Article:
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While the notion of fitting a civilian piston single with retractable gear isn’t exactly new – having been around as long as the retractable gear itself – in the “certified world” it still lends itself mostly just to large and luxurious long-distance tourers, aircraft whose intended performance bracket (and price tag) warrant the addition of another heavy, complicated, expensive and potentially failure-prone system. Aircraft such as the stunning Beech Staggerwing (which had pretty much kicked the whole idea off) and its spiritual successor, the Bonanza, as well as Piper’s PA-46 Malibu line and Cessna’s widespread Centurions… all top-of-the-line cruisers where clean lines and low drag are not just a sales gimmick, but a real performance necessity 🙂 .
Despite this however, every once in awhile some manufacturers – notably those of The Big Three – get into the habit of sticking an RG system into one of their small, cheap-and-cheerful models, creating weighty, complex and not very fast aircraft that seem to make very little operational – and almost no financial – sense. And while there is some method to their madness, the aircraft themselves invariably fail to perform “properly” on the market, eventually ending up relegated to the obscure pages of history…
But, even though they are few in number today, I’d nevertheless managed – with no direct intent on my part 😀 – to spot two of Cessna’s attempts in just one week, aircraft so deliciously rare and interesting that they’d immediately warranted a post on here… 🙂
I’ve Not The Power: the Cutlass RG
The first off the line is the rarer of the two, the nowadays (unjustly) forgotten 172RG Cutlass RG 🙂 . Also the more confusing of the pair, the Cutlass was – for all (sales) intents and purposes – a retractable version of the stock 172, which had the added misfortune of debuting in 1980, just a few years before piston single production at Cessna would go into a decade-long remission…
However, while it did say “Cessna 172” on the back, the Cutlass RG was some way removed from a stock Skyhawk with new legs. Like all high performance 172s – including the Reims Rocket, the Hawk XP and the military T-41 Mescalero – the Cutlass was actually derived from the old 175 Skylark, a posh, high-end version of the late 50s 172A. Powered by a geared GO-300 producing 175 HP (versus the 145 of the 172A) and fitted with a full suite of cockpit and cabin amenities, the Skylark had enjoyed only a brief sales career, having been plagued every step of the way by its frequent engine failures (later determined to have been caused by its owners’ lack of familiarity with the finer nuances of operating geared engines). To try and salvage the situation – not to mention the effort invested – Cessna had eventually decided to drop the Skylark and instead use its platform as a springboard for future high performance aircraft to be marketed under the 172 name 🙂 (to add to the confusion, the name “Cutlass” would also be applied to the 172Q, essentially a 172P re-engined with a 180 HP engine and intended to invoke the (perceived) allure of the RG).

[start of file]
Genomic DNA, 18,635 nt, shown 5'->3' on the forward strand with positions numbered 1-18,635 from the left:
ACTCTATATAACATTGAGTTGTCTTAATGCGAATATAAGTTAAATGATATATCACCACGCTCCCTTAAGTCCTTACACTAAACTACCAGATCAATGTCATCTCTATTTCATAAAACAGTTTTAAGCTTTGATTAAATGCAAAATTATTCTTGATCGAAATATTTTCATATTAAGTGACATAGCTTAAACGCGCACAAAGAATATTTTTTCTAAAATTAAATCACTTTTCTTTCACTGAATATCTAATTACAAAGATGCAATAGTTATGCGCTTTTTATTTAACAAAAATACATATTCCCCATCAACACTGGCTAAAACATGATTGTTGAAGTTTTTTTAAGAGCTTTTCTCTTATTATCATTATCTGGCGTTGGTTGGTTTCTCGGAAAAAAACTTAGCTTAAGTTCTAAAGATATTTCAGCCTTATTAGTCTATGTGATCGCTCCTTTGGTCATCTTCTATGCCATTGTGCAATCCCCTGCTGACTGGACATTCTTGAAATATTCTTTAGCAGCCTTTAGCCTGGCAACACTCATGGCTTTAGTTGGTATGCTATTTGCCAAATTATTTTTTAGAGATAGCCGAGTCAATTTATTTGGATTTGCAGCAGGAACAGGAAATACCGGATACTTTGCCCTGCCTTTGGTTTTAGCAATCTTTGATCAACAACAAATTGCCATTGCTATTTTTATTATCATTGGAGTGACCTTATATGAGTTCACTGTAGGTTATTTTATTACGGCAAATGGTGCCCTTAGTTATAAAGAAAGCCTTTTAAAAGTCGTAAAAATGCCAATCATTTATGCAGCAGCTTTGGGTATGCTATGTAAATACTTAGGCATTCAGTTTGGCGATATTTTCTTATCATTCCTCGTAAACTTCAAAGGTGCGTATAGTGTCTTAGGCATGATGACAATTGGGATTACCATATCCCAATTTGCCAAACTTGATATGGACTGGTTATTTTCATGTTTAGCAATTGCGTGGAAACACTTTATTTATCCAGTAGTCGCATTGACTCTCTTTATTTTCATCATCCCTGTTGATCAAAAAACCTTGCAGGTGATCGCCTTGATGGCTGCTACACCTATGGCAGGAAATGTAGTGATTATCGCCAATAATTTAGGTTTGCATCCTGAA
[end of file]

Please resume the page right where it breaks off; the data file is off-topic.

Even though many visual cues of this heritage were blurred out by the time of its debut, the 172RG had nevertheless easily stuck out among the regular Skyhawks, sporting a longer nose that had – in addition to the nose gear when retracted – housed a 180 HP Lycoming O-360 spinning a constant speed prop (usually two-blade). There were changes up in the wing as well, where the fuel capacity was increased from 43 to 66 US gallons, nearly doubling the range to 770 NM from the 172P’s 440.
But, all was not so sunny elsewhere – for despite its cleaner lines, additional power and the efficiency of that prop, the RG could pull out only a 15 knot lead over the 172P. Additionally, the takeoff and landing performance had suffered as well, with the Cutlass needing up to 200 feet more space to lift off or roll to a stop. The main culprit for all of this was the added bulk of the RG system, which had increased the aircraft’s empty weight to 740 kg – 80 up from the 172P. While this was counteracted by the RG’s 110 kg MTOW increase, all that extra mass had eroded most of the advantages of the new engine and prop, resulting in only a marginally faster – but far more expensive – aircraft.